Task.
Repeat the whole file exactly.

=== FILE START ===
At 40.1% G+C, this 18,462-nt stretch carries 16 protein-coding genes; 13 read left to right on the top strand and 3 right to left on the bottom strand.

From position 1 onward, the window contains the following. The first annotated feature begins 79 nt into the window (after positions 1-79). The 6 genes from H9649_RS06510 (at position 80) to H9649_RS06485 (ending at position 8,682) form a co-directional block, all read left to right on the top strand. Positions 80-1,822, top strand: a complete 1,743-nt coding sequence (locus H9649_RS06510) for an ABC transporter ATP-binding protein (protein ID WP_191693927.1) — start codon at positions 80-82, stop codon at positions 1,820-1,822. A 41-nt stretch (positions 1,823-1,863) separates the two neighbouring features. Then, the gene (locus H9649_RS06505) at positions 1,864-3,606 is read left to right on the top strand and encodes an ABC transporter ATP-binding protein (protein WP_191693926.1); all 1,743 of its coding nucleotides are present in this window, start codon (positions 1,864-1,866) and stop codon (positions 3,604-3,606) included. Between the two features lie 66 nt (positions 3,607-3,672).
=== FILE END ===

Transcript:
At 40.1% G+C, this 18,462-nt stretch carries 16 protein-coding genes; 13 read left to right on the top strand and 3 right to left on the bottom strand.

From position 1 onward, the window contains the following. The first annotated feature begins 79 nt into the window (after positions 1-79). The 6 genes from H9649_RS06510 (at position 80) to H9649_RS06485 (ending at position 8,682) form a co-directional block, all read left to right on the top strand. Positions 80-1,822, top strand: a complete 1,743-nt coding sequence (locus H9649_RS06510) for an ABC transporter ATP-binding protein (protein ID WP_191693927.1) — start codon at positions 80-82, stop codon at positions 1,820-1,822. A 41-nt stretch (positions 1,823-1,863) separates the two neighbouring features. Then, the gene (locus H9649_RS06505) at positions 1,864-3,606 is read left to right on the top strand and encodes an ABC transporter ATP-binding protein (protein WP_191693926.1); all 1,743 of its coding nucleotides are present in this window, start codon (positions 1,864-1,866) and stop codon (positions 3,604-3,606) included. Between the two features lie 66 nt (positions 3,607-3,672).